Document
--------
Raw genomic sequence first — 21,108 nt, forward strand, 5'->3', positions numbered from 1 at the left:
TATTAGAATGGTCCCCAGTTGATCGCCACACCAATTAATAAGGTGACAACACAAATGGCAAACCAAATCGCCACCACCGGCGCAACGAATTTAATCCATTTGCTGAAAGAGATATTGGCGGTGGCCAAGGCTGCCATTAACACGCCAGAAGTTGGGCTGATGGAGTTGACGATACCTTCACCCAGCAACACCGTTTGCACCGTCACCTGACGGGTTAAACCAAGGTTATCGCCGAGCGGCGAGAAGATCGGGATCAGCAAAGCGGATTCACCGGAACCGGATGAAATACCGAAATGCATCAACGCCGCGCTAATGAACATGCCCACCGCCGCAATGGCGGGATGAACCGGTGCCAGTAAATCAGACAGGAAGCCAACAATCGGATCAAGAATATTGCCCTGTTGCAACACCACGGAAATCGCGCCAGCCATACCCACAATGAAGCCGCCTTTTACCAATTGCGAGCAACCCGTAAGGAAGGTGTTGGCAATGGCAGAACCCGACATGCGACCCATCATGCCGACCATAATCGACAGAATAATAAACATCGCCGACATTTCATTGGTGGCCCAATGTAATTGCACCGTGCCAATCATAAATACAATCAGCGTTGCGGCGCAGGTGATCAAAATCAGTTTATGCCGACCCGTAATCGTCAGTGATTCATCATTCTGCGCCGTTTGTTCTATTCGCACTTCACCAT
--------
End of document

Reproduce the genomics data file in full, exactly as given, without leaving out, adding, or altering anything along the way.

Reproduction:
Raw genomic sequence first — 21,108 nt, forward strand, 5'->3', positions numbered from 1 at the left:
TATTAGAATGGTCCCCAGTTGATCGCCACACCAATTAATAAGGTGACAACACAAATGGCAAACCAAATCGCCACCACCGGCGCAACGAATTTAATCCATTTGCTGAAAGAGATATTGGCGGTGGCCAAGGCTGCCATTAACACGCCAGAAGTTGGGCTGATGGAGTTGACGATACCTTCACCCAGCAACACCGTTTGCACCGTCACCTGACGGGTTAAACCAAGGTTATCGCCGAGCGGCGAGAAGATCGGGATCAGCAAAGCGGATTCACCGGAACCGGATGAAATACCGAAATGCATCAACGCCGCGCTAATGAACATGCCCACCGCCGCAATGGCGGGATGAACCGGTGCCAGTAAATCAGACAGGAAGCCAACAATCGGATCAAGAATATTGCCCTGTTGCAACACCACGGAAATCGCGCCAGCCATACCCACAATGAAGCCGCCTTTTACCAATTGCGAGCAACCCGTAAGGAAGGTGTTGGCAATGGCAGAACCCGACATGCGACCCATCATGCCGACCATAATCGACAGAATAATAAACATCGCCGACATTTCATTGGTGGCCCAATGTAATTGCACCGTGCCAATCATAAATACAATCAGCGTTGCGGCGCAGGTGATCAAAATCAGTTTATGCCGACCCGTAATCGTCAGTGATTCATCATTCTGCGCCGTTTGTTCTATTCGCACTTCACCAT